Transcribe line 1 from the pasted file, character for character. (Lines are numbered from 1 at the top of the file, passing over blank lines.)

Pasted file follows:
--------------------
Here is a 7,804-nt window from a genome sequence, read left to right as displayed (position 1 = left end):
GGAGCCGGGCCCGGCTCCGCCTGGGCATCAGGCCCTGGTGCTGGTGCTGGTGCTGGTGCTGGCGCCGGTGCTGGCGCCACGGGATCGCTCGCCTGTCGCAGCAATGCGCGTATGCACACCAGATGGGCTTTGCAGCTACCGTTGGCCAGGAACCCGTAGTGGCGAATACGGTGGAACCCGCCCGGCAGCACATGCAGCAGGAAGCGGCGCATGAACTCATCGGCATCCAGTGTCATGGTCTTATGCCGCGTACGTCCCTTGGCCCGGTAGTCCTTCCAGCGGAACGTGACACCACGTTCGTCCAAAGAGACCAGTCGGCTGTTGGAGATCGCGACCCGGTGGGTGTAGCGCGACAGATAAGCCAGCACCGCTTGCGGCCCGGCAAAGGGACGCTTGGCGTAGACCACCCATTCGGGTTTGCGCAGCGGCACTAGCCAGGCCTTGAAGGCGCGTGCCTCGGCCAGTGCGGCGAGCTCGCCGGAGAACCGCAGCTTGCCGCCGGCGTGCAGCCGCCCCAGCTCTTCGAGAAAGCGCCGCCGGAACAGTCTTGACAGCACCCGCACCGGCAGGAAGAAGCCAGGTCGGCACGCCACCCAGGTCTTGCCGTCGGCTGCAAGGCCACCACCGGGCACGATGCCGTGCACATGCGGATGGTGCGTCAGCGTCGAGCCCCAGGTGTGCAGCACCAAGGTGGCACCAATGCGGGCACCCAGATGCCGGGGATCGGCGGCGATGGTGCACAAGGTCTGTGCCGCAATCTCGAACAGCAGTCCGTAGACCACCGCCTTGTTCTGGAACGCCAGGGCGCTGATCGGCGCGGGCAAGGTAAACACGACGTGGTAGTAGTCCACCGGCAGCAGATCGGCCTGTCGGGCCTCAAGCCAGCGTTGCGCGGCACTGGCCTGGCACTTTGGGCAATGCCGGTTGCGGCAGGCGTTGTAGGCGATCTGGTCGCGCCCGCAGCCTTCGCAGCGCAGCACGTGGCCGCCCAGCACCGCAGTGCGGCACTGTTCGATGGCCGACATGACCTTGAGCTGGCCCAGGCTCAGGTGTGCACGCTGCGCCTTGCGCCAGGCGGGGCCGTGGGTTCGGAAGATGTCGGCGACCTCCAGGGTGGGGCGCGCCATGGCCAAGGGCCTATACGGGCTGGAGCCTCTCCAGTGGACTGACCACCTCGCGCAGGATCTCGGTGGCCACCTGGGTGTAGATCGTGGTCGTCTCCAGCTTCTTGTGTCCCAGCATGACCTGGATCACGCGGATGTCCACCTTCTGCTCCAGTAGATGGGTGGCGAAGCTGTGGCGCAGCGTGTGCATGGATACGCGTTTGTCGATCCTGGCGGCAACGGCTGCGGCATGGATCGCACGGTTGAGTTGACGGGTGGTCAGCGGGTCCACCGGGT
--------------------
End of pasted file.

Here is a 7,804-nt window from a genome sequence, read left to right as displayed (position 1 = left end):